‘Silence while Sudan’s NISS continues violating detainees’ rights’
Sudan’s National Intelligence and Security Service (NISS) increasingly violates the rights of detainees. The silence of human rights organisations aggravates the situation, says the Darfur Bar Association (DBA).
Sudan’s National Intelligence and Security Service (NISS) increasingly violates the rights of detainees by using the State Security Prosecution to prolong detentions. The silence of international and national human rights organisations aggravates the situation, says the Darfur Bar Association (DBA).
The NISS increasingly uses the referral procedure to the State Security Prosecution to prolong the detention period of innocent suspects, the DBA reports in a press statement today.
The detention can be extended for several months, while the detainees are being kept under direct security supervision. “This is a flagrant violation of the law, and the constitutional and legal rights of those affected,” the statement reads.
The Darfur lawyers further state that “the international community has abandoned its moral responsibility for human rights violations in Sudan”.
“If the attention of human rights organisations and institutions concerning the detention of well-known Sudanese is dwindling, what can ordinary detainees expect? This situation has encouraged the security apparatus to continue to violate the rights of many detainees, and accuse them of crimes they have never committed,” the DBA says.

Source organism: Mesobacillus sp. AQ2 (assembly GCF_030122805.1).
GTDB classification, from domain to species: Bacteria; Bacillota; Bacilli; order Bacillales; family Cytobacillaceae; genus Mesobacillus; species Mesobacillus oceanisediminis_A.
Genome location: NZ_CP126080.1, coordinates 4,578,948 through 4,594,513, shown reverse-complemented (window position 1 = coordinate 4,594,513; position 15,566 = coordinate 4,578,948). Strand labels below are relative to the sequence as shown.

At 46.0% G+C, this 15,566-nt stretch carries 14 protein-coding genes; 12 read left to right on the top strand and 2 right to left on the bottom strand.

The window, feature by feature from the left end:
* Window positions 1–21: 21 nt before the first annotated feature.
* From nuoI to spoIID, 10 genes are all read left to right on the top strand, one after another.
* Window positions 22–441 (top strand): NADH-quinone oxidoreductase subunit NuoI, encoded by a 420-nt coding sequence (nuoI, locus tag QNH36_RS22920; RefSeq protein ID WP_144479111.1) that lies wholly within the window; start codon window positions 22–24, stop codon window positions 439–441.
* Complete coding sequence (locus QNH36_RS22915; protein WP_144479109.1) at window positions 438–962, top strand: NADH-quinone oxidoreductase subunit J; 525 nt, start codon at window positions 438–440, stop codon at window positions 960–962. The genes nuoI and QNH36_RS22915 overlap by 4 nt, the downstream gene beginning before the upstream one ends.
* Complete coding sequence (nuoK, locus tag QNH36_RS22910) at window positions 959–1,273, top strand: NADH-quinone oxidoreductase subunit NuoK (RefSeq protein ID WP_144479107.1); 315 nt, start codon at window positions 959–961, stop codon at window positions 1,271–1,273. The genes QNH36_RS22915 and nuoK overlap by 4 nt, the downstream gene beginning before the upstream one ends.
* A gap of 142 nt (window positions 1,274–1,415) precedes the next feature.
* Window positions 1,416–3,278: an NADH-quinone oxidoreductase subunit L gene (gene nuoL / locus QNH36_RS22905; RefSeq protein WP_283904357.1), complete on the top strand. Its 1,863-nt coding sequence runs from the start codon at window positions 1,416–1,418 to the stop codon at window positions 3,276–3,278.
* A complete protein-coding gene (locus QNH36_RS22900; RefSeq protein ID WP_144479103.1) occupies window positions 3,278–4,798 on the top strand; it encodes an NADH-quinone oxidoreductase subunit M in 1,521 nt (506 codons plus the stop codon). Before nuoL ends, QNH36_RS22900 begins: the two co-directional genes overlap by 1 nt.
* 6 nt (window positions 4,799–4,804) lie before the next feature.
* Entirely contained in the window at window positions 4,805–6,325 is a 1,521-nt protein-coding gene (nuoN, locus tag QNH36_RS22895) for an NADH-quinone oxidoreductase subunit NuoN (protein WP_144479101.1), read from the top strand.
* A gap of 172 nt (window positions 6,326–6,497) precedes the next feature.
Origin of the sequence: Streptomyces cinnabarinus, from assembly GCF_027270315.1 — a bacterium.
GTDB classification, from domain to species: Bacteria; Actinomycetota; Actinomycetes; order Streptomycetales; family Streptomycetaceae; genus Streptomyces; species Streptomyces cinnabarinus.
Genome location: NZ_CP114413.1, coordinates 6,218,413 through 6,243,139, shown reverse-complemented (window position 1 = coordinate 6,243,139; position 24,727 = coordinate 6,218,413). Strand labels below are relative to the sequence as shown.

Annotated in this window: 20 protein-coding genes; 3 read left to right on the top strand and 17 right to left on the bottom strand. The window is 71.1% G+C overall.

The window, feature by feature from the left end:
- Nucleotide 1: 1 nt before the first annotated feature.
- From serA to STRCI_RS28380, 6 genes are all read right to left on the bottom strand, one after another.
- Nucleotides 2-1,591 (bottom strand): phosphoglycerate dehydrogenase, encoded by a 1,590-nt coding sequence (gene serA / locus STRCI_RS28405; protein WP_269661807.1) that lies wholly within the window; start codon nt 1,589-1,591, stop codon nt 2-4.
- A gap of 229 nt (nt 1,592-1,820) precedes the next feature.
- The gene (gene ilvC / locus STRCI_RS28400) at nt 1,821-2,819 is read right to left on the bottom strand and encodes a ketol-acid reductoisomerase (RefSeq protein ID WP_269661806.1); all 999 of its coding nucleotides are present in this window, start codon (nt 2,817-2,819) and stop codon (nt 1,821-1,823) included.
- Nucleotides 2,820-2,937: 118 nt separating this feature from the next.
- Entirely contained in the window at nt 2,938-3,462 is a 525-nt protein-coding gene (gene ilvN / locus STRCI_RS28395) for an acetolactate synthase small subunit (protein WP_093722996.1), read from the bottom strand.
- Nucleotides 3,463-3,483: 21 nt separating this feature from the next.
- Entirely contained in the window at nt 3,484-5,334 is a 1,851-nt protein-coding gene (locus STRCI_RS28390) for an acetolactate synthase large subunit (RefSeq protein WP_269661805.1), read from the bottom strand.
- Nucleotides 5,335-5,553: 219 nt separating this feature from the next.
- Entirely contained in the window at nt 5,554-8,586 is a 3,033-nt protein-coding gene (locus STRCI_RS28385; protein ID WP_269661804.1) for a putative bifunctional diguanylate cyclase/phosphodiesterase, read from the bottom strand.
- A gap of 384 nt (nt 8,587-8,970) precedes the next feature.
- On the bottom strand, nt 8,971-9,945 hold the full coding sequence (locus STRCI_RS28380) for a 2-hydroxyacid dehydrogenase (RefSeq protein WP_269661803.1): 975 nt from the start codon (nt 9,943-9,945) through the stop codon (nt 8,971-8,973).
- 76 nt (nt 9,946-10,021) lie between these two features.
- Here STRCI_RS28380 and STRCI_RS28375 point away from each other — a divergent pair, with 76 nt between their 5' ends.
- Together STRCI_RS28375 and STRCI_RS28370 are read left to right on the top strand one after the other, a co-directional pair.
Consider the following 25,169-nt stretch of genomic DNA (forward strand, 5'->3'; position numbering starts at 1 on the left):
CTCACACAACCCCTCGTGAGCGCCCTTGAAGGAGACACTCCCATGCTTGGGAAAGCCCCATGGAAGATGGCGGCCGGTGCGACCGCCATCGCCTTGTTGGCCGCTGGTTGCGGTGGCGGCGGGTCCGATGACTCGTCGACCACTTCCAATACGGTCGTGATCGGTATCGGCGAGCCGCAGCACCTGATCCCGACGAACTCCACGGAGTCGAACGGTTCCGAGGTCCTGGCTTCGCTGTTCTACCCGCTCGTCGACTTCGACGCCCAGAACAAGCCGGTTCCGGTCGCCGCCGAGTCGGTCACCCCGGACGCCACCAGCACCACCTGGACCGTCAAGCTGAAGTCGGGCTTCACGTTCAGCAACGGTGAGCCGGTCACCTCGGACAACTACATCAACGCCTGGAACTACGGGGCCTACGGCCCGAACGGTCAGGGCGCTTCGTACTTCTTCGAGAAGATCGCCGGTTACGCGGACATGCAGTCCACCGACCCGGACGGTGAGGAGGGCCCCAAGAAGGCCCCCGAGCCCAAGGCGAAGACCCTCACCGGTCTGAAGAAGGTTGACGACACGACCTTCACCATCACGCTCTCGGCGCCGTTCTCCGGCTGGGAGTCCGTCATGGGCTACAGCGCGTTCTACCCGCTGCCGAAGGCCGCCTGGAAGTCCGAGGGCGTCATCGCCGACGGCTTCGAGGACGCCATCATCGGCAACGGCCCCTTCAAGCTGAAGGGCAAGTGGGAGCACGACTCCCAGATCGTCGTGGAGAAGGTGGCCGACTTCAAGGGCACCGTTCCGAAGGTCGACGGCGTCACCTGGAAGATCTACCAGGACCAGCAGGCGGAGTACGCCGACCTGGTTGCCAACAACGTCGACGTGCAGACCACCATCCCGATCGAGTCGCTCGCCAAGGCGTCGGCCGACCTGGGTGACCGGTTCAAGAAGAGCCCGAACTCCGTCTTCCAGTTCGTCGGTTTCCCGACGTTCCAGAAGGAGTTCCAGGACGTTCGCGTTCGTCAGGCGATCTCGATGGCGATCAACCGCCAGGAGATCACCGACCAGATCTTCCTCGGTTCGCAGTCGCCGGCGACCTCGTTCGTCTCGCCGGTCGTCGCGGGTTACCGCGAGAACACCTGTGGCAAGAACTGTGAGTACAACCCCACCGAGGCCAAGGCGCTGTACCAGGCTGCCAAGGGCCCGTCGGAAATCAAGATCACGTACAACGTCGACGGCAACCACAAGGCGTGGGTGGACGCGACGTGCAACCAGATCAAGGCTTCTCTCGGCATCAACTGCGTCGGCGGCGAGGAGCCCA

In this context, the lawyers mention Abdelhamid Abdallah Abdelkarim (30), a bachelor of Dereisa village, near Tabit in North Darfur. He supported his siblings, his father and his mother who suffers from chronic health problems with the proceeds he obtained with his “transport vehicle”, consisting of a donkey cart.
“If the attention of human rights organisations and institutions concerning the detention of well-known Sudanese is dwindling, what can ordinary detainees expect?”
On the afternoon of 1 December last year, NISS agents detained him and transferred him to El Fasher, capital of North Darfur, and later to the Kober Prison in Khartoum North. He has not been allowed to see his relatives, and was deprived of his right to see a lawyer.
His family contacted the DBA which in turn requested the State Security Prosecution's permission to meet the detainee.
“The request was registered and put in the file,” the DBA states. “No permission was granted so far, though more than two weeks have passed since. This was done on the pretext that the charges against him are related to the charges against human rights activist Dr Mudawi Ibrahim, tabled at the office of the attorney-general.”
The Darfur lawyers appeal to human rights organisations and human rights activists in Sudan and abroad to stand by “the ordinary detainees” of the NISS, as they stand by the well-known human rights activists in detention, and demanding their release as well.
They point in this context to Abdallah Ahmed Bahreldin (36), Unamid employee, who was detained in his home in Nyala in South Darfur on 25 November, and is now being held in Kober Prison in Khartoum North, just as Khalid Yahya, Yousef Jibril, Abdelhamid Abdelkarim, and others “whose legal and constitutional rights are grossly disregarded”.